by: KFOR-TV and K. Querry

OKLAHOMA CITY (KFOR) – As more Oklahomans stay inside to slow the spread of COVID-19, child advocacy exerts say the self-quarantine could have a negative effect on a vulnerable population.

The CARE Center says incidents of child abuse are likely to go up while reporting of the incidents will likely decrease during the pandemic.

“We have long called out child abuse as an epidemic, but the coronavirus pandemic will exasperate that crisis,” said CARE Center CEO Stacy McNeiland. “Educators are major advocates for children, and a large percentage of reports of child abuse are originated by a teacher, school counselor or administrator. Now that kids aren’t physically in school, there’s a greater likelihood that abuse will go unreported. Kids’ lives are at risk.”

According to a report from the Oklahoma Department of Human Services, more than 1,300 reports resulting in a substantiated case of child abuse came from a school during the 2017 fiscal year.

The report lists schools as the fourth most common source of child abuse reports, behind law enforcement, child welfare workers and relatives.

“It’s more important than ever for relatives to speak up if they suspect child abuse,” McNeiland said. “Teachers are on the front lines in the fight against child abuse, and with empty classrooms, they just don’t have the ability as they normally would to spot the signs of abuse. If you are a parent, a grandparent, an aunt, uncle, cousin, related by blood or not, we’re asking you to speak up for the children you come into contact with. If you see something, say something. You could save a life.”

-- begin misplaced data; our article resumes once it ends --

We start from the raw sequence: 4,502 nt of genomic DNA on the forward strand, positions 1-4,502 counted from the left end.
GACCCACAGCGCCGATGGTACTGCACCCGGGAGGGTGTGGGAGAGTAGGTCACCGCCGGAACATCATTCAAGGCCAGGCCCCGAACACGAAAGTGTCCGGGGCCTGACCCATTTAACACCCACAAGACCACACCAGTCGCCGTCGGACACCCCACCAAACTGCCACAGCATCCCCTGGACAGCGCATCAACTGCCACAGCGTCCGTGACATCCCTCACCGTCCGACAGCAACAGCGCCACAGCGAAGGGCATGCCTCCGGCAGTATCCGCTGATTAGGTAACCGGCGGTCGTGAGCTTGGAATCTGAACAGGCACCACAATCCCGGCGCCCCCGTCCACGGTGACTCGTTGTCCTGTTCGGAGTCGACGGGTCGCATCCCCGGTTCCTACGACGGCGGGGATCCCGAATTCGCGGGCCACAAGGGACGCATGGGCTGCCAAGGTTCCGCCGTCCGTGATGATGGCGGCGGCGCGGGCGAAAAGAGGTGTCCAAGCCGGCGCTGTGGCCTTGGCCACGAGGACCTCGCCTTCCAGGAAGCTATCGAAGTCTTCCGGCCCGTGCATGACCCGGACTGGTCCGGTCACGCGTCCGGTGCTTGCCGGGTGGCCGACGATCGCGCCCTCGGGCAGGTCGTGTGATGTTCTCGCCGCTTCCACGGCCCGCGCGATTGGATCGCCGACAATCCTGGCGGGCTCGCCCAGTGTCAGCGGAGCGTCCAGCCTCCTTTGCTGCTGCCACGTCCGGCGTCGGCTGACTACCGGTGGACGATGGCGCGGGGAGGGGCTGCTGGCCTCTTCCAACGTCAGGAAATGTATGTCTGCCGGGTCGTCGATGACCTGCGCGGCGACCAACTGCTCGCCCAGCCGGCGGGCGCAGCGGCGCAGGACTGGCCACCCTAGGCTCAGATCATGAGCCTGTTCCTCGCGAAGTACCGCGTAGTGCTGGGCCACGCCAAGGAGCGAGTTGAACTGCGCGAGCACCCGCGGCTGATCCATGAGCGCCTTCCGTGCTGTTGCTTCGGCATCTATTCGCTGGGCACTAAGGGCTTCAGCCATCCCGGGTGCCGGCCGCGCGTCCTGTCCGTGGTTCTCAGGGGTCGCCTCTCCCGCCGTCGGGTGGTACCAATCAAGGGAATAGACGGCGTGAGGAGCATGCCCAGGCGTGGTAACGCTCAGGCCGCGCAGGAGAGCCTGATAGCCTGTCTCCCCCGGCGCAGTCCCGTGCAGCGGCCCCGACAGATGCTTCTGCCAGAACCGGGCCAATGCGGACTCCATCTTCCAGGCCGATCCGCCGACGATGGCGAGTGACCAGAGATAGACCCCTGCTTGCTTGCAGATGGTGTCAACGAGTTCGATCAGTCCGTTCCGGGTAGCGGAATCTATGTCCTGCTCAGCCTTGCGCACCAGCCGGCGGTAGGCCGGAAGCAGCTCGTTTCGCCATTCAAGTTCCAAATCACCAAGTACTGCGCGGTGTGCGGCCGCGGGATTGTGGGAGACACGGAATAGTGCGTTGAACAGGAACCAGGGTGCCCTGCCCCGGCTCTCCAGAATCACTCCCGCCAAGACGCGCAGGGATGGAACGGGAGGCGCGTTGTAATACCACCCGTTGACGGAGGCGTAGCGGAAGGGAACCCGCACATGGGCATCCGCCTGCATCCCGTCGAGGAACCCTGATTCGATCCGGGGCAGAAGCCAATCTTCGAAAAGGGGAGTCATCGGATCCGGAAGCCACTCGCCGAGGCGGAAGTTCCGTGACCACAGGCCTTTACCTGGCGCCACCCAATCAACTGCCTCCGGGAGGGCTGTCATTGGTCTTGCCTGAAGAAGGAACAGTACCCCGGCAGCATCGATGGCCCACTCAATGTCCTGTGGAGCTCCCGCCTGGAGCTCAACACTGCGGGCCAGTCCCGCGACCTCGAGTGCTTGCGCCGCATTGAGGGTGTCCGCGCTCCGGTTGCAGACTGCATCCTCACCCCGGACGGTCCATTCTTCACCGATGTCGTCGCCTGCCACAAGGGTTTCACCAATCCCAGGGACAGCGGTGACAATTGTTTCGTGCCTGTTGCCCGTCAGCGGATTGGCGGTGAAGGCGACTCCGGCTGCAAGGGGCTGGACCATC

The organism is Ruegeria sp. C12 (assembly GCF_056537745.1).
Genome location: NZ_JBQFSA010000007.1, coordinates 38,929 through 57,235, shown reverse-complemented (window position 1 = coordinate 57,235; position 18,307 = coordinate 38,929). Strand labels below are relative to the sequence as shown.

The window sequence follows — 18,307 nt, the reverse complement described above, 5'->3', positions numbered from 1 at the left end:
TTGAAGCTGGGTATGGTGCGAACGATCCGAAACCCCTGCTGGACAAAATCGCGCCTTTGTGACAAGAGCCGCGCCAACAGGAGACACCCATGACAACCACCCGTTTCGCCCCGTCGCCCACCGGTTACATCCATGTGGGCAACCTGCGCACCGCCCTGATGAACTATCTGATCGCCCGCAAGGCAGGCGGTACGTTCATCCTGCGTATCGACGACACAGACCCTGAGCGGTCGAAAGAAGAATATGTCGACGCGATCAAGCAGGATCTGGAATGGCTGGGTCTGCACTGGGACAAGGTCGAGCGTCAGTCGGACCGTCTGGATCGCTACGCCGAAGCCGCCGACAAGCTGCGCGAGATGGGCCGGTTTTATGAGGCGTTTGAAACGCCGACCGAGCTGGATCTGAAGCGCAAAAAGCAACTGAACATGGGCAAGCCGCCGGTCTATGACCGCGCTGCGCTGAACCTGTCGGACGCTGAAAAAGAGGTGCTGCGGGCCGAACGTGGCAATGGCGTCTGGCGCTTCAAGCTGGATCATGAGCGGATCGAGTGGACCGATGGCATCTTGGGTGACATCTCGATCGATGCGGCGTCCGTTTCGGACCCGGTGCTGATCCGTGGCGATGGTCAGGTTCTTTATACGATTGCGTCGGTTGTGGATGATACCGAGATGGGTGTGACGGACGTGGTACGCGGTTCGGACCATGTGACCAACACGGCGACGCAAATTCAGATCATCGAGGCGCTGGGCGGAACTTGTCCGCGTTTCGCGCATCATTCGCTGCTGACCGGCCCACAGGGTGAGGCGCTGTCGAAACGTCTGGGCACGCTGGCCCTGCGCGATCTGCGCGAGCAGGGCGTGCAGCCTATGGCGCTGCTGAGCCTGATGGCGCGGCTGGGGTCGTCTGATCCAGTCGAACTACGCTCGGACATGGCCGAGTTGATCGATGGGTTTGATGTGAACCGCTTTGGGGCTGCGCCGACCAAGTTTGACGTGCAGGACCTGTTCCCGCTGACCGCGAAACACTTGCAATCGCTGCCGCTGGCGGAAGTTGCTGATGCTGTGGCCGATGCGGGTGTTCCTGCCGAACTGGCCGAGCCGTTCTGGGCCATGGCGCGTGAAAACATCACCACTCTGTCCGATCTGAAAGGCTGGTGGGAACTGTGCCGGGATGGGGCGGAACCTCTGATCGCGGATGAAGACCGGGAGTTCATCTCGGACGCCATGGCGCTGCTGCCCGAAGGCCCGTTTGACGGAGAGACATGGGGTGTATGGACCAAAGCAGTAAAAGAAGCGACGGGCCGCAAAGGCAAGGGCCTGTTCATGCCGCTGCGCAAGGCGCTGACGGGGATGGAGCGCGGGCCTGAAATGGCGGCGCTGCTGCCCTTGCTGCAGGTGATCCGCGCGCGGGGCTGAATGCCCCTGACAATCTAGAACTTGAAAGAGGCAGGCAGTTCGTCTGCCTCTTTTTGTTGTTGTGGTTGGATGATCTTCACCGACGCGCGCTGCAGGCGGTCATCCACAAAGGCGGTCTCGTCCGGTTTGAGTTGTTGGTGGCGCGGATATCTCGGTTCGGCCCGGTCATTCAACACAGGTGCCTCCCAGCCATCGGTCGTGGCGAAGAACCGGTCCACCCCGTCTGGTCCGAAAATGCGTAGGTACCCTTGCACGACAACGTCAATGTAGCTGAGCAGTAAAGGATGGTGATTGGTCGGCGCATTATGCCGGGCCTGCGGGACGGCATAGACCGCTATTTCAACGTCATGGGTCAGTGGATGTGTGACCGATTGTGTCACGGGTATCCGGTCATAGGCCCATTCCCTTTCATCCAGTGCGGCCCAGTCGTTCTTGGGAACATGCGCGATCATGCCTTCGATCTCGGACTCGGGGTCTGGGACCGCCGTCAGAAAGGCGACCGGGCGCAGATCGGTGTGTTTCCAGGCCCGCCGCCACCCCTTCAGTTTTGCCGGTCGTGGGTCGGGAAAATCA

Signs of child abuse include: changes in behavior, including aggression and hostility; withdrawal from friends or activity; self-harm; running away; and, physical signs such as bruising. 

Anyone who suspects abuse is urged to call 1-800-522-3511 immediately. A report may be made confidentially. Concerned Oklahomans should call 911 if a child is in imminent danger.

“In times of stress, let alone a pandemic, child abuse and neglect become increased concerns for our agency,” said Dr. Deborah Shropshire, OKDHS Director of Child Welfare Services. “Isolation and the stress of children being home all the time could increase the risk for child maltreatment, and children being out of school naturally reduces the number of eyes watching over them. Though we’ve seen a drop in total call volume to our Statewide Hotline, the calls we have received are mostly meeting a higher priority criteria, indicating a need to quickly investigate the child’s safety. We are asking the community to check-in with those around them to offer help. If we all watch out for each other, we can protect our neighbors.”

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